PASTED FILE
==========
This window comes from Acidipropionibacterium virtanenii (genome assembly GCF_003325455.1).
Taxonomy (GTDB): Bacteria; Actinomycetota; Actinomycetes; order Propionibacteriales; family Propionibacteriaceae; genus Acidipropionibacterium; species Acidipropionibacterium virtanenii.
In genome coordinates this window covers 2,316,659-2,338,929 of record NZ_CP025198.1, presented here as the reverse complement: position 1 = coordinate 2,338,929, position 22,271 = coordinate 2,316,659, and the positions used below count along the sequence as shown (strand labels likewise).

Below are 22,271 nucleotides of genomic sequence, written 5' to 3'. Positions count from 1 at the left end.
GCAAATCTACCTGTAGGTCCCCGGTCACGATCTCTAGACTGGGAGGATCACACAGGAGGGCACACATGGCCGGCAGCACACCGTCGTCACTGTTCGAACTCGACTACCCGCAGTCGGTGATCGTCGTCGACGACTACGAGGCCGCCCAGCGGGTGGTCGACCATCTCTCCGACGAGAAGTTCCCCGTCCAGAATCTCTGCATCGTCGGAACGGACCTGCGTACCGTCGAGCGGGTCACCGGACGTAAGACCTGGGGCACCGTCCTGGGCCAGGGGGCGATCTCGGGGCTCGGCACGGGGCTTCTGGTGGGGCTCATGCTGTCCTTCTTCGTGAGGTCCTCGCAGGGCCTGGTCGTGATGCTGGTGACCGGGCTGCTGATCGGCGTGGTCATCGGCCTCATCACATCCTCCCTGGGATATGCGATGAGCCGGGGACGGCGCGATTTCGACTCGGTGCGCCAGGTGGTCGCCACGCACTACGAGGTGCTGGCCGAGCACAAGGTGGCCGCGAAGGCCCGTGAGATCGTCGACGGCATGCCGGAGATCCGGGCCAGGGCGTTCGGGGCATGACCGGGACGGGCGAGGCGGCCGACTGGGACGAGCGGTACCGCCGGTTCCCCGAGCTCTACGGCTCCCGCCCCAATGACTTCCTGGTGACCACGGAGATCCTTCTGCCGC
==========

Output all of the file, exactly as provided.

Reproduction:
This window comes from Acidipropionibacterium virtanenii (genome assembly GCF_003325455.1).
Taxonomy (GTDB): Bacteria; Actinomycetota; Actinomycetes; order Propionibacteriales; family Propionibacteriaceae; genus Acidipropionibacterium; species Acidipropionibacterium virtanenii.
In genome coordinates this window covers 2,316,659-2,338,929 of record NZ_CP025198.1, presented here as the reverse complement: position 1 = coordinate 2,338,929, position 22,271 = coordinate 2,316,659, and the positions used below count along the sequence as shown (strand labels likewise).

Below are 22,271 nucleotides of genomic sequence, written 5' to 3'. Positions count from 1 at the left end.
GCAAATCTACCTGTAGGTCCCCGGTCACGATCTCTAGACTGGGAGGATCACACAGGAGGGCACACATGGCCGGCAGCACACCGTCGTCACTGTTCGAACTCGACTACCCGCAGTCGGTGATCGTCGTCGACGACTACGAGGCCGCCCAGCGGGTGGTCGACCATCTCTCCGACGAGAAGTTCCCCGTCCAGAATCTCTGCATCGTCGGAACGGACCTGCGTACCGTCGAGCGGGTCACCGGACGTAAGACCTGGGGCACCGTCCTGGGCCAGGGGGCGATCTCGGGGCTCGGCACGGGGCTTCTGGTGGGGCTCATGCTGTCCTTCTTCGTGAGGTCCTCGCAGGGCCTGGTCGTGATGCTGGTGACCGGGCTGCTGATCGGCGTGGTCATCGGCCTCATCACATCCTCCCTGGGATATGCGATGAGCCGGGGACGGCGCGATTTCGACTCGGTGCGCCAGGTGGTCGCCACGCACTACGAGGTGCTGGCCGAGCACAAGGTGGCCGCGAAGGCCCGTGAGATCGTCGACGGCATGCCGGAGATCCGGGCCAGGGCGTTCGGGGCATGACCGGGACGGGCGAGGCGGCCGACTGGGACGAGCGGTACCGCCGGTTCCCCGAGCTCTACGGCTCCCGCCCCAATGACTTCCTGGTGACCACGGAGATCCTTCTGCCGC